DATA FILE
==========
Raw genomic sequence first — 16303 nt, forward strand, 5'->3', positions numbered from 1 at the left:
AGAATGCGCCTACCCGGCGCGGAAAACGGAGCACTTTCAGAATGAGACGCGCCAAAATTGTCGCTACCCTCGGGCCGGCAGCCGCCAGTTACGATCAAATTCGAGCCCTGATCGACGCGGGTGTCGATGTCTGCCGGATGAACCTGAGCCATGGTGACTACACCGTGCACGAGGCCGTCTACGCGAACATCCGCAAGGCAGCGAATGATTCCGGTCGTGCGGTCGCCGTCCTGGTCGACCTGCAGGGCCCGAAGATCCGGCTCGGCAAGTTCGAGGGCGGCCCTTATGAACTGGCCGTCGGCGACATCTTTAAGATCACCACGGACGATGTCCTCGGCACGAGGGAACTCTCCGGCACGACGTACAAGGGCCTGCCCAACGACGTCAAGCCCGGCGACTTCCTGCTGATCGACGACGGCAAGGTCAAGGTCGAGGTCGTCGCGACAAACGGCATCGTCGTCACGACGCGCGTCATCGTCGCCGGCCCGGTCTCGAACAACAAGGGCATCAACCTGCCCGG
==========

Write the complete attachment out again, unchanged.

Raw genomic sequence first — 16303 nt, forward strand, 5'->3', positions numbered from 1 at the left:
AGAATGCGCCTACCCGGCGCGGAAAACGGAGCACTTTCAGAATGAGACGCGCCAAAATTGTCGCTACCCTCGGGCCGGCAGCCGCCAGTTACGATCAAATTCGAGCCCTGATCGACGCGGGTGTCGATGTCTGCCGGATGAACCTGAGCCATGGTGACTACACCGTGCACGAGGCCGTCTACGCGAACATCCGCAAGGCAGCGAATGATTCCGGTCGTGCGGTCGCCGTCCTGGTCGACCTGCAGGGCCCGAAGATCCGGCTCGGCAAGTTCGAGGGCGGCCCTTATGAACTGGCCGTCGGCGACATCTTTAAGATCACCACGGACGATGTCCTCGGCACGAGGGAACTCTCCGGCACGACGTACAAGGGCCTGCCCAACGACGTCAAGCCCGGCGACTTCCTGCTGATCGACGACGGCAAGGTCAAGGTCGAGGTCGTCGCGACAAACGGCATCGTCGTCACGACGCGCGTCATCGTCGCCGGCCCGGTCTCGAACAACAAGGGCATCAACCTGCCCGG